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Options to secure working capital for your business

As any business owner will tell you, having access to cash flow and working capital is essential to maintain and grow your business.

Without adequate working capital, you might struggle to take on new projects, hire additional staff, or pay suppliers. Thankfully, however, several options are available to increase your working capital if your cash flow is squeezed or you need finance to take advantage of a business opportunity.

Some of your options include the following.

Working capital finance options

Invoice finance

Invoice finance is a way to access capital quickly – sometimes within 24 hours. With invoice finance, the lender uses an unpaid invoice as security for a loan. Either the lender takes over the responsibility for collecting the debt and pays you a percentage of the invoice value (invoice factoring), or you receive payment for the invoice and then repay the lender (invoice discounting).

Peer-to-peer finance

Peer-to-peer commercial funding is a form of financing that connects businesses requiring funds with investors looking for attractive returns on their investments.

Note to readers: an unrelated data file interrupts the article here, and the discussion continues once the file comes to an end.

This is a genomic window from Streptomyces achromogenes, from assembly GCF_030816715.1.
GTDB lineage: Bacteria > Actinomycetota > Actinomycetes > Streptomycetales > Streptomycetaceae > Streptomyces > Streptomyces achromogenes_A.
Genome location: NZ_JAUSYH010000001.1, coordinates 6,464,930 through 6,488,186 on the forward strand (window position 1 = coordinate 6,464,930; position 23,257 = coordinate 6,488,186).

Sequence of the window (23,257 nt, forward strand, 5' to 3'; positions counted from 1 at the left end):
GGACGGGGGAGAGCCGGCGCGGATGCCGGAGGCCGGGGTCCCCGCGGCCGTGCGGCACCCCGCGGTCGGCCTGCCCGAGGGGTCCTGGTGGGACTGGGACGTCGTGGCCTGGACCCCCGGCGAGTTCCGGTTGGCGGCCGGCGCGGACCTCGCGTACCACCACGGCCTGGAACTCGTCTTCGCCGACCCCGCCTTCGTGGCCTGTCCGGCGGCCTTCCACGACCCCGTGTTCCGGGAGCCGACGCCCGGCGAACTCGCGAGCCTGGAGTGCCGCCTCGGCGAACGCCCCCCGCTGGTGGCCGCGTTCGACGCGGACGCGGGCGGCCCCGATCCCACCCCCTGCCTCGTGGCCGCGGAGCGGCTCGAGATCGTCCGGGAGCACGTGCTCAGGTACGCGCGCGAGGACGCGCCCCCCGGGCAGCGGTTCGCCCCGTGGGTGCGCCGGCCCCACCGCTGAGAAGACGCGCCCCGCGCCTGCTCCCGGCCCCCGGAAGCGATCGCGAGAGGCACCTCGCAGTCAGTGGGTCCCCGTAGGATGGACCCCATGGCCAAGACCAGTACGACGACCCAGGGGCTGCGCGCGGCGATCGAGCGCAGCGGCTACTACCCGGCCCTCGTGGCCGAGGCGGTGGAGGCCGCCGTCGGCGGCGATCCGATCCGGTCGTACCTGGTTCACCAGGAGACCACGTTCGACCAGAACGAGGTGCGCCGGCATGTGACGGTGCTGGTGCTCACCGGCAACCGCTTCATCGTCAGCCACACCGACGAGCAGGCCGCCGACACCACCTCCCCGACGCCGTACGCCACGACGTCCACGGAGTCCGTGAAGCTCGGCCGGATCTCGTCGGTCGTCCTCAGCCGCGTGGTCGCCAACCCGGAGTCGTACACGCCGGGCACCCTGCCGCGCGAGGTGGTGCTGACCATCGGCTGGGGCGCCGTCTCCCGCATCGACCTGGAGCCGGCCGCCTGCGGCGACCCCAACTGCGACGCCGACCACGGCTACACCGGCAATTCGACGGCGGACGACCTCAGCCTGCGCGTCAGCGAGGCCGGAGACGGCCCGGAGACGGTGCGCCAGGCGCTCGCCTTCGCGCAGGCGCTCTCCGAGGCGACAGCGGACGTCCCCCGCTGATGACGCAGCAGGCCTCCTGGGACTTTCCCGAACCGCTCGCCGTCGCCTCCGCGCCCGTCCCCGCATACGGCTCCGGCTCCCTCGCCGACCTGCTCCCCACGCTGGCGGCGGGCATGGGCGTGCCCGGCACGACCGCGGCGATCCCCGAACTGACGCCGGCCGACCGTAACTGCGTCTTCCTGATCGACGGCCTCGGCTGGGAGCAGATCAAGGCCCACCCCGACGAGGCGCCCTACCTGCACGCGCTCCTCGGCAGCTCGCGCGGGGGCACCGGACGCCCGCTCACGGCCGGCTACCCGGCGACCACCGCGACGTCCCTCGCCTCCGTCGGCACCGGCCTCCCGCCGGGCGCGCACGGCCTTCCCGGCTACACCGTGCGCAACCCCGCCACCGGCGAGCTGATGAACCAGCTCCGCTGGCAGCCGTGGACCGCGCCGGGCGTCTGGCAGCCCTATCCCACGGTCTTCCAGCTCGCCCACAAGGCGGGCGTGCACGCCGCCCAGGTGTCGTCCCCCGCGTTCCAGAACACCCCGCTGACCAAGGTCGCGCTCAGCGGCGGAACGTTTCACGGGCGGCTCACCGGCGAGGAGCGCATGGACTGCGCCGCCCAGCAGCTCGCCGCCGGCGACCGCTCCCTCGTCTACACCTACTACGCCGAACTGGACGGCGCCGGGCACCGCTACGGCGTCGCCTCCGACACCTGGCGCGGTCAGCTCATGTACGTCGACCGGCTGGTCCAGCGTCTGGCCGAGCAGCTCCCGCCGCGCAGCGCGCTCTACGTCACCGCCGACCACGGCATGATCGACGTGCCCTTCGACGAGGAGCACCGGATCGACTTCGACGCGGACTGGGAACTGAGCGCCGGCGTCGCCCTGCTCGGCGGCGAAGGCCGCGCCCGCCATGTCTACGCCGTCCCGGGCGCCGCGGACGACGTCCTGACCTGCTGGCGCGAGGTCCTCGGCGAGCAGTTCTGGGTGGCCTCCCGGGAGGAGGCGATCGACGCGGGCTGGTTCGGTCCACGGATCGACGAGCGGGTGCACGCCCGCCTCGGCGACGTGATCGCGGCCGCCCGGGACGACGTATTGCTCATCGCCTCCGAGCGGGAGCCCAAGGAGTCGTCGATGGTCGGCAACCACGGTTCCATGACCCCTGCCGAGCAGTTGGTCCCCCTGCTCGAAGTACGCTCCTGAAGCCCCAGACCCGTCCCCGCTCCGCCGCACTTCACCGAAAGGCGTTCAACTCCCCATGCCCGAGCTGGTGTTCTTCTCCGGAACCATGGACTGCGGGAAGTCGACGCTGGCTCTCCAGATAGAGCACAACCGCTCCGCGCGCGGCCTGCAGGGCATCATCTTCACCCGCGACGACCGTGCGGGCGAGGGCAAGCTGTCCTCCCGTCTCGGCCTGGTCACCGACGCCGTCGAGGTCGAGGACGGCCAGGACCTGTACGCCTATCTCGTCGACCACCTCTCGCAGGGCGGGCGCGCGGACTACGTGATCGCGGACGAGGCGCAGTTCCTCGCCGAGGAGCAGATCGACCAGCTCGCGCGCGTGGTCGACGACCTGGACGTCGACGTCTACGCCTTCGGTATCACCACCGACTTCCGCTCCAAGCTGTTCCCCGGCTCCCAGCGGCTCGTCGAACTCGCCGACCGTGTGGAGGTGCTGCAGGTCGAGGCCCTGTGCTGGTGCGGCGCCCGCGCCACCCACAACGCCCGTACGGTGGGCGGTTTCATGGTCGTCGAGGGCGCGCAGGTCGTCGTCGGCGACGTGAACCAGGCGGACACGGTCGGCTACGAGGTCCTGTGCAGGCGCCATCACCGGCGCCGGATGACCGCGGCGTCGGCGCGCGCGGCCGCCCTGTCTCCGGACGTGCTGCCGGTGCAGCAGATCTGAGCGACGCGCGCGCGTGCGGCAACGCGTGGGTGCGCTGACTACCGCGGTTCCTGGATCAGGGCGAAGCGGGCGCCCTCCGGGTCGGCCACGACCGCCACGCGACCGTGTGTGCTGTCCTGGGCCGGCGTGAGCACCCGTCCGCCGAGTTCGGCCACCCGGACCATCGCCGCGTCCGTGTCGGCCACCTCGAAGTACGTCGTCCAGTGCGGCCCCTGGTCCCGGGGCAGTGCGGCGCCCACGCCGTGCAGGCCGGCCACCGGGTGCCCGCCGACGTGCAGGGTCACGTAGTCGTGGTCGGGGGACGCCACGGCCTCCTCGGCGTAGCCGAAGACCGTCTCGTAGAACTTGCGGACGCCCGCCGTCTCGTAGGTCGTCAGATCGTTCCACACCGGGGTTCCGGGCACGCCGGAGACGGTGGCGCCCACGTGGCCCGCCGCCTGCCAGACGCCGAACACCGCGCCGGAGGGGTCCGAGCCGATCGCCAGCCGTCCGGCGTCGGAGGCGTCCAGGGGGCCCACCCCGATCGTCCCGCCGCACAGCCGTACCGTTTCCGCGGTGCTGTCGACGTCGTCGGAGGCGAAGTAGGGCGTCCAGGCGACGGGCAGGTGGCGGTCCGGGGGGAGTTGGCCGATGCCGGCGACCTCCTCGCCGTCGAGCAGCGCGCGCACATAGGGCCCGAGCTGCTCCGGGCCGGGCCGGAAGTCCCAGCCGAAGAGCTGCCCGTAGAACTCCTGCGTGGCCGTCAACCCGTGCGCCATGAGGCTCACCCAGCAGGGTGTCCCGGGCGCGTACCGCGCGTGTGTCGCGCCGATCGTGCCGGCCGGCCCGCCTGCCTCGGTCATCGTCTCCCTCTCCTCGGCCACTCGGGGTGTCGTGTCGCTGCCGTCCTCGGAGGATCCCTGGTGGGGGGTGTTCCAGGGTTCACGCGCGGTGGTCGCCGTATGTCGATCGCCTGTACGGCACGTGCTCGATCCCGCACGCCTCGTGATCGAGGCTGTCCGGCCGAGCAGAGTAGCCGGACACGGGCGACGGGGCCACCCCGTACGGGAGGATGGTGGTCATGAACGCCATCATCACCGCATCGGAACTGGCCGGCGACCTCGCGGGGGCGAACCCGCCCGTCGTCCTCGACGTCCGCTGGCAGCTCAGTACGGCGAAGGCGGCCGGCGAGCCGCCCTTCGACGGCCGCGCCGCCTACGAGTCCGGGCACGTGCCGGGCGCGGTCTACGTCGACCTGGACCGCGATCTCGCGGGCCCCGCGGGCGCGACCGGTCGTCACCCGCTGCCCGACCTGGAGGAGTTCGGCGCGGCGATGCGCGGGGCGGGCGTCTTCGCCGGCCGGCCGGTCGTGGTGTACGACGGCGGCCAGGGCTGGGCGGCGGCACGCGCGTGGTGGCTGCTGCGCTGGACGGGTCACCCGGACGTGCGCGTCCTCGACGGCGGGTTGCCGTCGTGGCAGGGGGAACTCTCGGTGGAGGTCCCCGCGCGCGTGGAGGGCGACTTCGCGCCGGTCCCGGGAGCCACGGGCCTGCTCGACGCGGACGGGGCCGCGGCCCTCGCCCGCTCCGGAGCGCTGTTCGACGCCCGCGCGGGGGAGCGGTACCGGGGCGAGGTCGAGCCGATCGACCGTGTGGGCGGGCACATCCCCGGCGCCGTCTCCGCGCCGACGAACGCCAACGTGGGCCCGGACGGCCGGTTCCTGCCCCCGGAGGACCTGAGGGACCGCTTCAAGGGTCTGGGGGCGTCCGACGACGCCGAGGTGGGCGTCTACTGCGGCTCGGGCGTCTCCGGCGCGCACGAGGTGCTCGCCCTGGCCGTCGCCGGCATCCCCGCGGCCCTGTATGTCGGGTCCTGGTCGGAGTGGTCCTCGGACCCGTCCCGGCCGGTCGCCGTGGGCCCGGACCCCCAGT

Working capital loans

Working capital loans are regular business loans tailored to address working capital needs specifically. They can be taken out on a short or medium-term basis. A secured working capital loan will require collateral; the amount you can borrow will depend on the assets you can provide as security.

Asset finance

With asset finance, you use the assets on your balance sheet as security to borrow money. The amount you can borrow depends on the value of the items used to secure funding against.

Merchant cash advances

Merchant cash advances are an option if your business accepts customer payment using card terminals. With a merchant cash advance, you receive an upfront payment in exchange for a portion of your future daily credit/debit card receipts. The amount you receive is usually a percentage of your average monthly card revenue.

Business overdraft

A business overdraft is a line of credit on your business bank account. Business overdrafts are flexible and provide instant access to cash, but they can be a more expensive finance option.

This list isn’t exhaustive but includes some of the more common types. When considering your options, you should look at the pros and cons of each and evaluate your business’s specific needs. Consulting with a financial professional can help you make an informed decision.

Working capital - what are your options?

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